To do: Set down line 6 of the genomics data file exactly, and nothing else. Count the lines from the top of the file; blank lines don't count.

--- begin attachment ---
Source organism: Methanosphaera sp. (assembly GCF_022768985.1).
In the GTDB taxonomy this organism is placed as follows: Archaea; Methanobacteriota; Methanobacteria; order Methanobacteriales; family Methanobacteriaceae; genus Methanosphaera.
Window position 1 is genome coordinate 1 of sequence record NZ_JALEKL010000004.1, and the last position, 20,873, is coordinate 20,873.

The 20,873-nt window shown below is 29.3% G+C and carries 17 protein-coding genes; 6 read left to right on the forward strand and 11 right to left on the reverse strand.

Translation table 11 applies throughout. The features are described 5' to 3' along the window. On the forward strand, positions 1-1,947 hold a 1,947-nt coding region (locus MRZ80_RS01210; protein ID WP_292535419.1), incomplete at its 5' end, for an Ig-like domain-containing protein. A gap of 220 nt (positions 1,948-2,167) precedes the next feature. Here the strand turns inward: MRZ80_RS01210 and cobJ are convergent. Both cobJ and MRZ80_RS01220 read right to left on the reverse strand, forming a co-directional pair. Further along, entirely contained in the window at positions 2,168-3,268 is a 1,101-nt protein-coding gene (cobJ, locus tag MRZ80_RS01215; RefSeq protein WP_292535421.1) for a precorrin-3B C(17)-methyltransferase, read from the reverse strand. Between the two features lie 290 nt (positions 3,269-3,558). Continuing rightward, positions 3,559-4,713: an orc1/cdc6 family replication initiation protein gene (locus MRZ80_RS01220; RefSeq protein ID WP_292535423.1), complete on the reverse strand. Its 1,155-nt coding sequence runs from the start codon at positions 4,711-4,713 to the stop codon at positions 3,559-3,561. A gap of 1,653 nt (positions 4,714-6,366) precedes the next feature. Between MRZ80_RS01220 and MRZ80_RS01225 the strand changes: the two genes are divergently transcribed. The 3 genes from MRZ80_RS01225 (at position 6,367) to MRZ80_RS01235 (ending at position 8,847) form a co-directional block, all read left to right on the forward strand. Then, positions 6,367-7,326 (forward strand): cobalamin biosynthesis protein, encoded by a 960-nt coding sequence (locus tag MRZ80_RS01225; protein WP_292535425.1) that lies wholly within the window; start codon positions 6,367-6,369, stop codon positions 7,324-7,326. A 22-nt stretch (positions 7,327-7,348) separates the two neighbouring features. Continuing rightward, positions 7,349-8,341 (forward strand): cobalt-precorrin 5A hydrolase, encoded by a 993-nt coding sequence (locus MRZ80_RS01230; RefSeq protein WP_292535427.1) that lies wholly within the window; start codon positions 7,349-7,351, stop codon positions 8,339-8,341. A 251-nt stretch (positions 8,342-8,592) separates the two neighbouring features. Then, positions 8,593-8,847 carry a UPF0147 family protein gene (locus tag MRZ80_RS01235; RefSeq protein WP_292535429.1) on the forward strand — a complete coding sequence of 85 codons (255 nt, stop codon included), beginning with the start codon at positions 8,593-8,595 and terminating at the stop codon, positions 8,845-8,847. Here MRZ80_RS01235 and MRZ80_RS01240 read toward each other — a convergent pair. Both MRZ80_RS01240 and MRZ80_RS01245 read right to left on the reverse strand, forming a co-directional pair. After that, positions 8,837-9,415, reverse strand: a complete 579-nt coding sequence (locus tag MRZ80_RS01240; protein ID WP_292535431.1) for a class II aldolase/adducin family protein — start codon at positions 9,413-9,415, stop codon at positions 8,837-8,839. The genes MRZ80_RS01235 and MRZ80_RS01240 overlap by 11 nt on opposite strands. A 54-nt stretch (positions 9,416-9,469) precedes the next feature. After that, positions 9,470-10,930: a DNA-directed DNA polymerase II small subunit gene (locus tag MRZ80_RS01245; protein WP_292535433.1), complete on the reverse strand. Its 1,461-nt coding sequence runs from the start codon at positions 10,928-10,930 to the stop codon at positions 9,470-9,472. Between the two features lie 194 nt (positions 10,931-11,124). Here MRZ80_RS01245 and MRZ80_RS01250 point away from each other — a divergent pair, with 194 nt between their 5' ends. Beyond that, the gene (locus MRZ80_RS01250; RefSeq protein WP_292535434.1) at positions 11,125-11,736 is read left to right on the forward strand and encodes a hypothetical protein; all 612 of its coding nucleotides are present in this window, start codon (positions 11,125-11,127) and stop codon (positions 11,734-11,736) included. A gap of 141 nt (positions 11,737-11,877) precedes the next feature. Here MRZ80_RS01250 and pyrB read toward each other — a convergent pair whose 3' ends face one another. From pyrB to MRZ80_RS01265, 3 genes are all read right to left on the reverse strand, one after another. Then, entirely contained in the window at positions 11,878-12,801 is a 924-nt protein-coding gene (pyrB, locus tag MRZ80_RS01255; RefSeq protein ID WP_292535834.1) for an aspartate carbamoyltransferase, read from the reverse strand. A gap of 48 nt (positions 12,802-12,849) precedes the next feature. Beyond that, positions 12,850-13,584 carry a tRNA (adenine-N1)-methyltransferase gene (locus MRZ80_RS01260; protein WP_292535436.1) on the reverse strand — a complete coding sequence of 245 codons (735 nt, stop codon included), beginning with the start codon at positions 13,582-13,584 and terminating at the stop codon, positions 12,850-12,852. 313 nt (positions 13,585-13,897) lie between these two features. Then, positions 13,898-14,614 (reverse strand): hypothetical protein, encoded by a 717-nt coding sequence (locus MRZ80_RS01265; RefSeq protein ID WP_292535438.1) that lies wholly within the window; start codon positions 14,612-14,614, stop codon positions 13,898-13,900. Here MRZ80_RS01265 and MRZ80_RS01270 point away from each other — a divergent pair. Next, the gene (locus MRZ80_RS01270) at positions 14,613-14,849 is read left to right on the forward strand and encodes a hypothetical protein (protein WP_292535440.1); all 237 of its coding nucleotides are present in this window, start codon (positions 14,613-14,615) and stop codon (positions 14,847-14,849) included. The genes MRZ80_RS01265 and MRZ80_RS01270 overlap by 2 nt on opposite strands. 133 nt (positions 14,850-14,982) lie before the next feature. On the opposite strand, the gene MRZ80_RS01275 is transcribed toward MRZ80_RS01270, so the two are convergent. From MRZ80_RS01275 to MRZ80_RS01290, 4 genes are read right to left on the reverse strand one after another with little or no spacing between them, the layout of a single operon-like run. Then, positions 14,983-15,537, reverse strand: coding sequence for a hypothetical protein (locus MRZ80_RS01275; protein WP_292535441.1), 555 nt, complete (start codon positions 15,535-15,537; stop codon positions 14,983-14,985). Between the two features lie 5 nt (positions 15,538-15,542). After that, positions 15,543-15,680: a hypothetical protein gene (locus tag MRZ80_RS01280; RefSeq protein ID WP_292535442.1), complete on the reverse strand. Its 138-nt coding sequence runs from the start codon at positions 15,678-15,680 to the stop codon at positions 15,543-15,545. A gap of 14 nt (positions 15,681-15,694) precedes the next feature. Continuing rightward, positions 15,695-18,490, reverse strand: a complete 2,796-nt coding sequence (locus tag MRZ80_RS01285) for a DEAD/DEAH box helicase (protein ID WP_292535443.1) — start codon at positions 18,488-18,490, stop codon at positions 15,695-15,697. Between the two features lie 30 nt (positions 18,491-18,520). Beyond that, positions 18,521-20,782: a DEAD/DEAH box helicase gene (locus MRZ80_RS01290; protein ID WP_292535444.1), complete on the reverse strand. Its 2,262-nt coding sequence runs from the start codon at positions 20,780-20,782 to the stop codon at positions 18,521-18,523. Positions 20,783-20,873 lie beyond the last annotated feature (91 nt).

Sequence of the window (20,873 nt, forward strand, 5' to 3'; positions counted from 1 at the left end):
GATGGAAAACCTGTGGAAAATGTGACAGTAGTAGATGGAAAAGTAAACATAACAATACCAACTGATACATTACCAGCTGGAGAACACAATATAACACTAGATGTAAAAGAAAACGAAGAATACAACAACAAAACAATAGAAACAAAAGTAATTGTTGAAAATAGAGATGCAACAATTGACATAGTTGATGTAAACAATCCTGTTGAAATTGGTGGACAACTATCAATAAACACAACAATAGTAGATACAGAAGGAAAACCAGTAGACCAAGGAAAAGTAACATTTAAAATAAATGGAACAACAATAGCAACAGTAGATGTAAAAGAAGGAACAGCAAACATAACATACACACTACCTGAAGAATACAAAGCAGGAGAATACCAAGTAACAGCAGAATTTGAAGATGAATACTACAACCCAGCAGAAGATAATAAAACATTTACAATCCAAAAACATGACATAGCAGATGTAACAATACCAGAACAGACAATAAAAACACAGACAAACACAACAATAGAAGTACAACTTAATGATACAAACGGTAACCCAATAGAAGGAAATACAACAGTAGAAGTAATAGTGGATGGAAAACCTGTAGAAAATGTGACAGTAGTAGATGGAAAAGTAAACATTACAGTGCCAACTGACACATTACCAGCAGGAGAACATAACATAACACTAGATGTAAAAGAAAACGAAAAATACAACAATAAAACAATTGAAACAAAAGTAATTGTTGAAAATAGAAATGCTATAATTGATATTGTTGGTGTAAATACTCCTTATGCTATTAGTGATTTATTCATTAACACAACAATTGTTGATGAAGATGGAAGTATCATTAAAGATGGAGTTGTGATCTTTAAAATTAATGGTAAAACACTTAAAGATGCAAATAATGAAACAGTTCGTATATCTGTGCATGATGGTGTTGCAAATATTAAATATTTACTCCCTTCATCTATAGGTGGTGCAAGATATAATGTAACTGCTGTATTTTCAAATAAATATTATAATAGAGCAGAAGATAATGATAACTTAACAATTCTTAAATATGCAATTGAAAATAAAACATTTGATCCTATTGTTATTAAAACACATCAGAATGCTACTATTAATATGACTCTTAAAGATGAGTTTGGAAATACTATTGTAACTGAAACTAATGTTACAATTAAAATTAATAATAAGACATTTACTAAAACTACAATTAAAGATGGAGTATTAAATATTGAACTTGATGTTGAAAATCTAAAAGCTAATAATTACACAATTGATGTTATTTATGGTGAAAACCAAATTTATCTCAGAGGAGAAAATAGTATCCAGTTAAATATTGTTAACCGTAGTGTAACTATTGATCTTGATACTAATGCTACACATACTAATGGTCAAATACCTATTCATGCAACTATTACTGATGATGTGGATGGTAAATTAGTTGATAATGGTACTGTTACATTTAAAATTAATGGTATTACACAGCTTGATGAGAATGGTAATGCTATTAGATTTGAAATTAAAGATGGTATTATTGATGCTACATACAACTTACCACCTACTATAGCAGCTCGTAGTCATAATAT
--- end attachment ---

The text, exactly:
Sequence of the window (20,873 nt, forward strand, 5' to 3'; positions counted from 1 at the left end):